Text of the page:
Learning Standards Consistent with 603 CMR 27.08(3)(b), all students – whether learning in-person or remotely – must have access to grade-level instruction in all content areas included in the Massachusetts curriculum frameworks. While the scope and sequence of the instruction teachers provide will vary depending on student needs and district requirements, all students will be required to take the MCAS tests in spring 2021. Students learning remotely should also have opportunities to engage in enrichment opportunities and receive intervention supports as needed.
In every model, districts and schools are ultimately responsible for the overall student learning experience so that all students are appropriately engaged, making academic progress, and have the resources and support they need throughout the year.
Elementary School Remote Learning Plan
Details of the Plan:
- During the course of your student’s school day they can expect to receive 5.5 hours of instruction. This may include the following types of sessions: A number of synchronous sessions, some small group sessions, some independent, & directed study, technology assisted learning.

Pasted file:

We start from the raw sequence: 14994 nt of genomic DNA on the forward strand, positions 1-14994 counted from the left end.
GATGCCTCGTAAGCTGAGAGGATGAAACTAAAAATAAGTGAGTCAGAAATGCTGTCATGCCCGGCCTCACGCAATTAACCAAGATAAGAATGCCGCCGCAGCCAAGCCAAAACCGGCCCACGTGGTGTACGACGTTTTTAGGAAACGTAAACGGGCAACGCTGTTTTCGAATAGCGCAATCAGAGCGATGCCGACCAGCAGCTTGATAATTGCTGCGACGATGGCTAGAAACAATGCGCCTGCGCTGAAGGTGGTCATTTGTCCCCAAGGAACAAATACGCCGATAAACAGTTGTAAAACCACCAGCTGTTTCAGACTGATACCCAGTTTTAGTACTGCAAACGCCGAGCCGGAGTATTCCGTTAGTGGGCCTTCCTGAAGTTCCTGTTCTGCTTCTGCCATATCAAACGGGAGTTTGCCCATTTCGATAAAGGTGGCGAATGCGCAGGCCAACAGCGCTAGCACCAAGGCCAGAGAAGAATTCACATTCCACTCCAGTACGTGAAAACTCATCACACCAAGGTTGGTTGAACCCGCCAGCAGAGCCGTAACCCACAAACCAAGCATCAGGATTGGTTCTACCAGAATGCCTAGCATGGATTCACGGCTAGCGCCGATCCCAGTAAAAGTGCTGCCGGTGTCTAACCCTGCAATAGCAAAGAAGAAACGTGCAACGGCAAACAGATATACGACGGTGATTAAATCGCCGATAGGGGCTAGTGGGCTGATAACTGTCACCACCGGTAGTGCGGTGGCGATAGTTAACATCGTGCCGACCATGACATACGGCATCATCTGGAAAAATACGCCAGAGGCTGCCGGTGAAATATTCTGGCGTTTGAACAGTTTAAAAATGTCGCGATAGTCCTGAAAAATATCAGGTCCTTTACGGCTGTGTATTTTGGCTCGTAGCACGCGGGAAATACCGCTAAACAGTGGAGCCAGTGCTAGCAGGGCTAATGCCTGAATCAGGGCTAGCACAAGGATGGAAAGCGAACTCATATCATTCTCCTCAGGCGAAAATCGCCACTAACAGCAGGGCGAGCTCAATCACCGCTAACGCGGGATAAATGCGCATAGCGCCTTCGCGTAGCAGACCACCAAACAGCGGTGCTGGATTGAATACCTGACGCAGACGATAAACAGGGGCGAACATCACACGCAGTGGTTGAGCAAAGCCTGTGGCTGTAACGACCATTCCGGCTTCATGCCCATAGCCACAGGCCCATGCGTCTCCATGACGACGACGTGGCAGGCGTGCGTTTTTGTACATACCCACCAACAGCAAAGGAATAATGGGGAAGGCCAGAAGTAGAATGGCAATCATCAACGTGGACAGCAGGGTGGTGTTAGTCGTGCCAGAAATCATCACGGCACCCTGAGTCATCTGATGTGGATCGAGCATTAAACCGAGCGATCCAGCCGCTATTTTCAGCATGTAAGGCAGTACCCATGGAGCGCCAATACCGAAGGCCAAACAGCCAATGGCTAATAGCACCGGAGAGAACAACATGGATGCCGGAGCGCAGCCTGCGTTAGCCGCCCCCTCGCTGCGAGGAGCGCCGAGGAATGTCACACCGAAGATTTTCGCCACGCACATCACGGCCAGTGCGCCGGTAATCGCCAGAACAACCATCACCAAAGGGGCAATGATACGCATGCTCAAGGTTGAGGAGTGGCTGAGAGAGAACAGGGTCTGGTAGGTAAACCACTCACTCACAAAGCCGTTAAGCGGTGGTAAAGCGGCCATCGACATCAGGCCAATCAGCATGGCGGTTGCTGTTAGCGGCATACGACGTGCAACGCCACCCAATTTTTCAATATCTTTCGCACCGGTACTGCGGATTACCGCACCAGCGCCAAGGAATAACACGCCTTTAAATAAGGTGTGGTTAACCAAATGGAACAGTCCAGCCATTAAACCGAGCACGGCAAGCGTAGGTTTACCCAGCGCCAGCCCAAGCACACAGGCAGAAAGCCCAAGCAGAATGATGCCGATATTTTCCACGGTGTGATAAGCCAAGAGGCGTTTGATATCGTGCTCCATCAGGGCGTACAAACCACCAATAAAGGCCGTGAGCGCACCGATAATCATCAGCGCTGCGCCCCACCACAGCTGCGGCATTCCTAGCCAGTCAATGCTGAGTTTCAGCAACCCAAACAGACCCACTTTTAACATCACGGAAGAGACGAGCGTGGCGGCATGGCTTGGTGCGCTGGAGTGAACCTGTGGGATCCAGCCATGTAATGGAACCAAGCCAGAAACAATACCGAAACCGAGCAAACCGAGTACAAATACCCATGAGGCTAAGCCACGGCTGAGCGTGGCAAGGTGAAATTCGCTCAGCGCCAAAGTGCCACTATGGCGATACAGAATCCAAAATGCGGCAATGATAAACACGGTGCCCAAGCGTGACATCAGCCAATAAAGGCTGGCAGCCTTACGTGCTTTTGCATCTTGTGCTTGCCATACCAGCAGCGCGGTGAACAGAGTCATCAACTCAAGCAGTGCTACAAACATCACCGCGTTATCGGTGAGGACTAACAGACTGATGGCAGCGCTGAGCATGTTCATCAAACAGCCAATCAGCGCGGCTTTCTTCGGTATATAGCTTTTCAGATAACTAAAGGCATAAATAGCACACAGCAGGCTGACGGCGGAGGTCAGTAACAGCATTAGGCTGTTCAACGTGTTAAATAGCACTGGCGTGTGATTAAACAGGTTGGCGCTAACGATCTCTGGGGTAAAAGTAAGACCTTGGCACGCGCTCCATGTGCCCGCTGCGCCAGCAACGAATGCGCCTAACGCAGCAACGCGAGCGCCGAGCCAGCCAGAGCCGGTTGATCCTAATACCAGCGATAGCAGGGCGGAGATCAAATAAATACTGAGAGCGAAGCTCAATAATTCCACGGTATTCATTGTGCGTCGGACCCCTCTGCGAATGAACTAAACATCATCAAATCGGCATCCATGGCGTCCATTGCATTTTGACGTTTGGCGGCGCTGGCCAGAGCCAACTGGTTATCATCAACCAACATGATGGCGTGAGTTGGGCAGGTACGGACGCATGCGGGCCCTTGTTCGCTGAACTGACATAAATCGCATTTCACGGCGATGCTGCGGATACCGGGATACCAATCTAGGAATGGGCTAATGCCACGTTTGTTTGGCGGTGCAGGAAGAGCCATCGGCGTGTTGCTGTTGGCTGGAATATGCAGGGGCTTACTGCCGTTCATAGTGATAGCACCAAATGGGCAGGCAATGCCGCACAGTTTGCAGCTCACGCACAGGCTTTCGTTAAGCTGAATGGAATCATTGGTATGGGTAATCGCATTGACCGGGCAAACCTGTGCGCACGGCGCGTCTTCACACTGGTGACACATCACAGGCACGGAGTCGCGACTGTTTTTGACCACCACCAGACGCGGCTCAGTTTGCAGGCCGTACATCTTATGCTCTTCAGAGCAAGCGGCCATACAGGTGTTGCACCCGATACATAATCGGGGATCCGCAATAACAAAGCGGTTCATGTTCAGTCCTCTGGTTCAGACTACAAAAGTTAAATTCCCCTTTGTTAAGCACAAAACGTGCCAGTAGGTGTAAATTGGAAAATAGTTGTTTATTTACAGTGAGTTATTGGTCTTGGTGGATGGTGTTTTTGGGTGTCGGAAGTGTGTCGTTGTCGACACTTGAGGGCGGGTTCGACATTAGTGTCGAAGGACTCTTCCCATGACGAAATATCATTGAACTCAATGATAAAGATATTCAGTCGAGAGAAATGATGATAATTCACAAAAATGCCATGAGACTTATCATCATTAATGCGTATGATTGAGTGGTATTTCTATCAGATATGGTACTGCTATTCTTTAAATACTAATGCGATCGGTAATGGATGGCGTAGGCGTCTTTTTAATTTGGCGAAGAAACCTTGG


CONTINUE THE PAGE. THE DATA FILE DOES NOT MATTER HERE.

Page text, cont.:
- Each grade level team in a building will have the same sequence of subjects being taught in the course of a day. The time allotted to each subject will vary based on student needs and teacher discretion. Each student will receive a special, lunch and recess block daily as well.
- Each teacher will have one zoom link for their classroom that will be used throughout the whole week. Specials instructors will provide a link for their session.
- Teachers will take morning and afternoon attendance by one or more of the following means:
- Student presence in synchronous sessions
- Submitting assignments online
- Logging into online learning platforms
- Attending virtual check-ins
- Times for different content areas will be based off of the lunch, recess and Specials schedules.